The target adjournment date for the Idaho Legislature is next Friday, but with more than 100 outstanding bills and issues remaining, the likelihood of legislators heading home by March 24  is slim.

ICL is still watching measures related to invasive species, oil and gas legislation, fee increases for fishing and hunting licenses, and spending bills, some of which haven’t even been printed yet. The danger is that as the Legislature approaches the finish line, bills often receive short shrift.

Oil and Gas Bill Finally Surfaces

Early in the session, we knew that revision to the state’s oil and gas statutes would be on the agenda. Landowners in Payette County are concerned that they aren’t receiving fair compensation for the removal of oil and gas beneath their property. The laws governing oil and gas exploration and development, passed in 2016, shielded many relevant records from  public review. Other oil and gas companies are concerned that Alta Mesa, the only gas company producing in Idaho, has largely written the rules to block additional exploration and development. ICL is now reviewing another version of the bill by Rep. Judy Boyle (R-Midvale).

Climate Hearing Draws Huge Crowd

Despite the chairs of the House and Senate environment committees refusing to hold a hearing on climate change, Rep. Ilana Rubel (D-Boise) worked with ICL and Conservation Voters for Idaho to host a hearing of our own. This hearing drew the largest crowd this session-the 650 in attendance filled the Lincoln Auditorium and four overflow rooms!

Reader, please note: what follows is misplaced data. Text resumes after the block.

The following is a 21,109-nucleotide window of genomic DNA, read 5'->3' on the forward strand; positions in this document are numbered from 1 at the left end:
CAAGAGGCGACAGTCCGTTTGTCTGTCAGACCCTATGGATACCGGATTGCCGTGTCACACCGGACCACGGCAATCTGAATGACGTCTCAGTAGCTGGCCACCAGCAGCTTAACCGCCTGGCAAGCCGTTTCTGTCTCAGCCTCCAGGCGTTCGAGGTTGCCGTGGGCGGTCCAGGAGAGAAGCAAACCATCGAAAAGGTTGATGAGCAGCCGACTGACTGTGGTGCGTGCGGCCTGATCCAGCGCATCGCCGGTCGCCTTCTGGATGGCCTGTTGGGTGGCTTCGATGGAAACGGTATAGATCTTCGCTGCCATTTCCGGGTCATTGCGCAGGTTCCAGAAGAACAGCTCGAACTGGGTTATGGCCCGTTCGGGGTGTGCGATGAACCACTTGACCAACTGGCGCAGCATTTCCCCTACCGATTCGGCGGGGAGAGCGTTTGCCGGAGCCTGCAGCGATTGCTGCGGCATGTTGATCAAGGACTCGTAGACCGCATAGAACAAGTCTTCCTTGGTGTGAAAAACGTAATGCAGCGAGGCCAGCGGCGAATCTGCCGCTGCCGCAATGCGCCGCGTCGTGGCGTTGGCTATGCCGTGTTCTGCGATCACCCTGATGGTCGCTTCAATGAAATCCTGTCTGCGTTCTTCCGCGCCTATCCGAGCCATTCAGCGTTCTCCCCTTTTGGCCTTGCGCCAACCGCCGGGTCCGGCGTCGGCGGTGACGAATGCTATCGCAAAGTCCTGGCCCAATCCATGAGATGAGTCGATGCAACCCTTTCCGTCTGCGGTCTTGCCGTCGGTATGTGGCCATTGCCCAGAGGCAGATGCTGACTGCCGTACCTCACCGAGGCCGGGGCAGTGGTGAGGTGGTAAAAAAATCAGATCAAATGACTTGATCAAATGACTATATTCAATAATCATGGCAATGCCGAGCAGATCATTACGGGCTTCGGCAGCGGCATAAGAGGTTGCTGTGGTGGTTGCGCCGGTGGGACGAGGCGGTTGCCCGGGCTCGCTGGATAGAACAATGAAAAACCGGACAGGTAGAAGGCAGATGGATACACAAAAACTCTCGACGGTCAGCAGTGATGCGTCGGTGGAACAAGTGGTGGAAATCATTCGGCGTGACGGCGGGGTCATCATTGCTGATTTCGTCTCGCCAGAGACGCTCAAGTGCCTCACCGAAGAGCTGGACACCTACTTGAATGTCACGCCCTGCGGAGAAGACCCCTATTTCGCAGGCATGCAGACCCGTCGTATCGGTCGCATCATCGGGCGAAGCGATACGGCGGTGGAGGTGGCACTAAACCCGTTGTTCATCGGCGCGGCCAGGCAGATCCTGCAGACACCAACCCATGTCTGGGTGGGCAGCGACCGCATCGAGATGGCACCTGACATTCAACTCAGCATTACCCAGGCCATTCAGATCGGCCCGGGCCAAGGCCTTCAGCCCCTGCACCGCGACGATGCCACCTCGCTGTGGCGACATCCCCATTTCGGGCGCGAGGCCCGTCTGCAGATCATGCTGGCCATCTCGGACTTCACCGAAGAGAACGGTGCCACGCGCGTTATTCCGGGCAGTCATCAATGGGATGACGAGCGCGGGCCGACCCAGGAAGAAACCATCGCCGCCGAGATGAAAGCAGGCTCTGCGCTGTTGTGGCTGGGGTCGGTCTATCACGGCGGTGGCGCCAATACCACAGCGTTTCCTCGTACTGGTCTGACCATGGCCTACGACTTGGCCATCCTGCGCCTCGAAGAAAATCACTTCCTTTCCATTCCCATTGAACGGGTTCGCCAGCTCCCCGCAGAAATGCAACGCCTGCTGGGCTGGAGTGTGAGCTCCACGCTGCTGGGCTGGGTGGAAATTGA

We heard from the state’s leading climate experts from Boise State University and the University of Idaho, along with speakers representing the high-tech community, renewable energy industry, ski industry, religious community, fire management and others. The presentation closed with students calling for action on threats posed by climate change-before it’s too late.

If you missed the hearing or want to relive it, you can listen to the audio archive  of the full hearing.

Senate Kills Coal Rolling Bill

Although some members of the Idaho Senate have been subjected to “rolling coal” (blowing large clouds of dark gray diesel smoke from modified vehicles)  and recognize the environmental and safety threats posed by this practice, the Senate narrowly defeated a bill to declare "coal rolling" as a misdemeanor. See how your senator voted.

Bulldozers in Wilderness?

Rep. Caroline Troy (R-Genesee) introduced a misguided memorial that lambasted a ruling from U.S. District Court Chief Judge Lynn Winmill that found that the Idaho Department of Fish and Game illegally landed a helicopter in wilderness to collar wolves without a permit. The memorial encouraged the state’s congressional delegation to advance legislation allowing the agency to access all state and federal lands-including designated wilderness-using whatever means it deemed necessary. Fortunately, based on concerns, Rep. Troy withdrew the bill before it had a hearing.

Fish and Game Fee Increase-Approved!

Today, the Senate followed the House’s lead and approved the first Idaho Department of Fish and Game fee increase since 2004. The additional funds will ensure that the agency can retain programs that protect Idaho’s fish and wildlife.

Tie of the Week

The last time I checked, we’ve only got one planet-regardless of your party affiliation. This week’s tie recognizes  the 72% of Idahoans who agree that climate change is happening.